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Celebrate Mothering Sunday with Slightly Foxed

‘My mother was rather unlike other children’s mothers in her ways, but though she could be embarrassing I was quite proud of her, and of my father too, because they were bold and good-looking. I should not have liked the funny-looking parents who fussed about everything that some children had.’ – P.Y. Betts, People Who Say Goodbye

If you’re in need of inspiration for bookish presents for Mothering Sunday, or any other occasion, please visit the Slightly Foxed website where you’ll find a whole host of ideas, including gift subscriptions to Slightly Foxed, limited edition cloth-bound hardbacks, notebooks, gift vouchers, our practical and attractive book bags, and much more besides: www.foxedquarterly.com. All presents will be wrapped in brown paper, tied up with foxed ribbon, and sent with a hand-written card bearing a handsome wood engraving and a message of your choice.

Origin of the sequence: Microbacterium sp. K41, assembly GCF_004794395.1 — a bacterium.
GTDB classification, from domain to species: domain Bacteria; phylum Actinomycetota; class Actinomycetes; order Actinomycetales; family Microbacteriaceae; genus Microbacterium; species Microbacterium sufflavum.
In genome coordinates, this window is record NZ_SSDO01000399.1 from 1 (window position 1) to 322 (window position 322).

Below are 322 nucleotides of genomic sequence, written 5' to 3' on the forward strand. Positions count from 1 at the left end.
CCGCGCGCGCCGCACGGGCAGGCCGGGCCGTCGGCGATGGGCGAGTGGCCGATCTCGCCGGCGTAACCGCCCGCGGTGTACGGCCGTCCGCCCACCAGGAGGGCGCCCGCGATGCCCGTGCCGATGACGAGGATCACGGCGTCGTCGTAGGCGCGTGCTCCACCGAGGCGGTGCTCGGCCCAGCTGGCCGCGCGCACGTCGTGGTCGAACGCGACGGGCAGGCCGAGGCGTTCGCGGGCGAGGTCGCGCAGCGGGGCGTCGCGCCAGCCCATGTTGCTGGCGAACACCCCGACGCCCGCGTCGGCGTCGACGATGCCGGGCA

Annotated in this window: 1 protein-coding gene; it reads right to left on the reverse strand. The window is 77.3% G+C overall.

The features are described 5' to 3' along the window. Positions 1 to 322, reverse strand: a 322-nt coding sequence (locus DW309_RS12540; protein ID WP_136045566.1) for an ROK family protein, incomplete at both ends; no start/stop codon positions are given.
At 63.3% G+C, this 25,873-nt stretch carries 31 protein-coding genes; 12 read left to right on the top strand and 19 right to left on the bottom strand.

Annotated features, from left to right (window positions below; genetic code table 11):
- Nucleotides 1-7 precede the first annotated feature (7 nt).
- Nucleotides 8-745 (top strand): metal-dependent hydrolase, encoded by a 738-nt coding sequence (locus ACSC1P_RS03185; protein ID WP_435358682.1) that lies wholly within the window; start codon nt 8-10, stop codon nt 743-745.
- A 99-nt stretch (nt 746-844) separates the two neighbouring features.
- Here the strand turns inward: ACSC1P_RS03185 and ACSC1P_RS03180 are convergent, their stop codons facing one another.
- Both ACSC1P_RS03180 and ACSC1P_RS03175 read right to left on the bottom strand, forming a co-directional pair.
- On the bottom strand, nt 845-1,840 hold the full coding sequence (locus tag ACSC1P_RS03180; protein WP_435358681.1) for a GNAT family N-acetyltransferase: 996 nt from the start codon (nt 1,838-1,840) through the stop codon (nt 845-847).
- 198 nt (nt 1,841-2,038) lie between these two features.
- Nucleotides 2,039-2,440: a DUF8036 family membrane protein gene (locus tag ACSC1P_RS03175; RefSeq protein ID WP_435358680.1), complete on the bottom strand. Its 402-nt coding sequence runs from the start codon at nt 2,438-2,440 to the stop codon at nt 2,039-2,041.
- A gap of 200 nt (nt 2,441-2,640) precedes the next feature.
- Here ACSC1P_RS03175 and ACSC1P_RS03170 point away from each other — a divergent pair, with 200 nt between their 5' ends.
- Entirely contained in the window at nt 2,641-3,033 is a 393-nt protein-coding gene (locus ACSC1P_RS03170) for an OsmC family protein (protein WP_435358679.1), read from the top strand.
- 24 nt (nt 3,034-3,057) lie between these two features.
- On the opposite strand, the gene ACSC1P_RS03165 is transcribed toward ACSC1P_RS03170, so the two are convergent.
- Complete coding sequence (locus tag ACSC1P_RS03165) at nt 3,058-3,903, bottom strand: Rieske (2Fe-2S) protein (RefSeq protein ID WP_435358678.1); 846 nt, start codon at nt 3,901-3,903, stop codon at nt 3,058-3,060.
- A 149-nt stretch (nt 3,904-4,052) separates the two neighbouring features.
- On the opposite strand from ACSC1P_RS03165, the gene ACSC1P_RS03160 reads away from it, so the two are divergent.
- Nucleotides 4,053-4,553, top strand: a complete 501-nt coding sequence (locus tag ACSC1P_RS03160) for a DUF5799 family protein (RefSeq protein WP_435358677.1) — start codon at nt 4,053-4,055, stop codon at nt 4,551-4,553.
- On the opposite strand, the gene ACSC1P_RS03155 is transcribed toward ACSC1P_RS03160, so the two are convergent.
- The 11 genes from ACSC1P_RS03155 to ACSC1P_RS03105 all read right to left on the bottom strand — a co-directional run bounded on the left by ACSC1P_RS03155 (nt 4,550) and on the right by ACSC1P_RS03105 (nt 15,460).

The office foxes are in full preparation mode this week in anticipation of the forthcoming issue of Slightly Foxed (No. 49) and spring books, published on 1 March. We’re much looking forward to the arrival of the new quarter and to hearing from you all early next month. Meantime we leave you with an extract from one of our funniest and most charming Slightly Foxed Editions, People Who Say Goodbye.

P. Y. Betts was one of those mysteriously disappearing authors, successful early on as a short-story writer and contributor to Graham Greene’s prestigious but short-lived magazine Night and Day, which was scuppered by a libel suit in 1937. In the 1930s she also published French Polish, a funny and sharply observed novel about a girls’ finishing school. She was then heard of no more until, fifty years later, the writer Christopher Hawtree came across her name in the British Library and ran her to ground, living contentedly alone on a remote smallholding in Wales. Encouraged by a publisher, she took up her pen again and wrote People Who Say Goodbye, a sharply comic clear-eyed account of life growing up in Wandsworth in the early 1900s. The result is a delight – a powerful evocation of a time and place and an unsentimental account of being a child that has the unmistakable ring of truth. Here we join Phyllis’s energetic, forthright mother on laundry day.

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